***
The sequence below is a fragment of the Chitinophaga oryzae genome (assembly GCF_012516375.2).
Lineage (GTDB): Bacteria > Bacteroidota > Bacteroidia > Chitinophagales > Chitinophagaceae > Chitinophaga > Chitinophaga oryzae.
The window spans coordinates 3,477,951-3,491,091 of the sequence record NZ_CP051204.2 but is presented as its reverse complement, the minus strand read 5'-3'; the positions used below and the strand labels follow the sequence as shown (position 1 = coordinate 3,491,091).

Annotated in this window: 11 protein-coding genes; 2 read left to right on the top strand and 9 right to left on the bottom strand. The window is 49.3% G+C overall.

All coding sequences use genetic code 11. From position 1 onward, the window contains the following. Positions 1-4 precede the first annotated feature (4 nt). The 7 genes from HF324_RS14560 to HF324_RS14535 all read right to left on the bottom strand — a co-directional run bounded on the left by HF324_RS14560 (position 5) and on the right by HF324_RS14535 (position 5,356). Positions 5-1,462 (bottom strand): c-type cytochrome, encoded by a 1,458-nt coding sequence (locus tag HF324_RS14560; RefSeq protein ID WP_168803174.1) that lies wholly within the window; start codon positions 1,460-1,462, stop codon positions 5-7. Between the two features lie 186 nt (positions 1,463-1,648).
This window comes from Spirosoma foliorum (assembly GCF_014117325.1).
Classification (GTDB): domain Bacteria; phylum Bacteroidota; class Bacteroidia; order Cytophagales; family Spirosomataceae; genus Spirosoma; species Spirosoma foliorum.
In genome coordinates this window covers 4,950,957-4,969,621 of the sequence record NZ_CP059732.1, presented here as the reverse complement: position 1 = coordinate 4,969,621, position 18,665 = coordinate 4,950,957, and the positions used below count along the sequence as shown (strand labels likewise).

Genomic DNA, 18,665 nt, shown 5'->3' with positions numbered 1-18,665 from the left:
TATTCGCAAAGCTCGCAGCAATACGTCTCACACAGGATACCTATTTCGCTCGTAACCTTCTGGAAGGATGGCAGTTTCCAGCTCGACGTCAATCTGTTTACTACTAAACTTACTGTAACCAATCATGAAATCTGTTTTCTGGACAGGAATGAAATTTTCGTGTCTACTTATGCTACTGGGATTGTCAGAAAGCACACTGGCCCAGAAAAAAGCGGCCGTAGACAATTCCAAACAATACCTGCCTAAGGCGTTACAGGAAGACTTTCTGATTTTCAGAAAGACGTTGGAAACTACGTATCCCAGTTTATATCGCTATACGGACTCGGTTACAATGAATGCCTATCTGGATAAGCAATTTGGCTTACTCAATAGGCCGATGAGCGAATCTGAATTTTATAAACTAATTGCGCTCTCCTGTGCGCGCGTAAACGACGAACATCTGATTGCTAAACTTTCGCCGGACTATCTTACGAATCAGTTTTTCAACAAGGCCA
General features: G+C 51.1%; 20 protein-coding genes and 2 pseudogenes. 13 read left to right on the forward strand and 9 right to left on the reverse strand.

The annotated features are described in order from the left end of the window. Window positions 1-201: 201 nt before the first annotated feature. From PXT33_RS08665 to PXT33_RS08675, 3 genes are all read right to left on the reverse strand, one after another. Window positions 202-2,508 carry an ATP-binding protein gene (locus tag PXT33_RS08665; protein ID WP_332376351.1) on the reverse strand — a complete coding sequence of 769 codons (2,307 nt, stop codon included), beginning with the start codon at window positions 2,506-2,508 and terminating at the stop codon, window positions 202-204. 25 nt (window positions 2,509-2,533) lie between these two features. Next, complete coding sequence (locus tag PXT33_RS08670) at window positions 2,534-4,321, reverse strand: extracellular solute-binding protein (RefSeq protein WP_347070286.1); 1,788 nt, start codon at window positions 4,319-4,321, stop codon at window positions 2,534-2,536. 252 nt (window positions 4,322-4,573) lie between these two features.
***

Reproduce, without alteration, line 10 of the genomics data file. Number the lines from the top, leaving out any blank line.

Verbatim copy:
TATTCGCAAAGCTCGCAGCAATACGTCTCACACAGGATACCTATTTCGCTCGTAACCTTCTGGAAGGATGGCAGTTTCCAGCTCGACGTCAATCTGTTTACTACTAAACTTACTGTAACCAATCATGAAATCTGTTTTCTGGACAGGAATGAAATTTTCGTGTCTACTTATGCTACTGGGATTGTCAGAAAGCACACTGGCCCAGAAAAAAGCGGCCGTAGACAATTCCAAACAATACCTGCCTAAGGCGTTACAGGAAGACTTTCTGATTTTCAGAAAGACGTTGGAAACTACGTATCCCAGTTTATATCGCTATACGGACTCGGTTACAATGAATGCCTATCTGGATAAGCAATTTGGCTTACTCAATAGGCCGATGAGCGAATCTGAATTTTATAAACTAATTGCGCTCTCCTGTGCGCGCGTAAACGACGAACATCTGATTGCTAAACTTTCGCCGGACTATCTTACGAATCAGTTTTTCAACAAGGCCA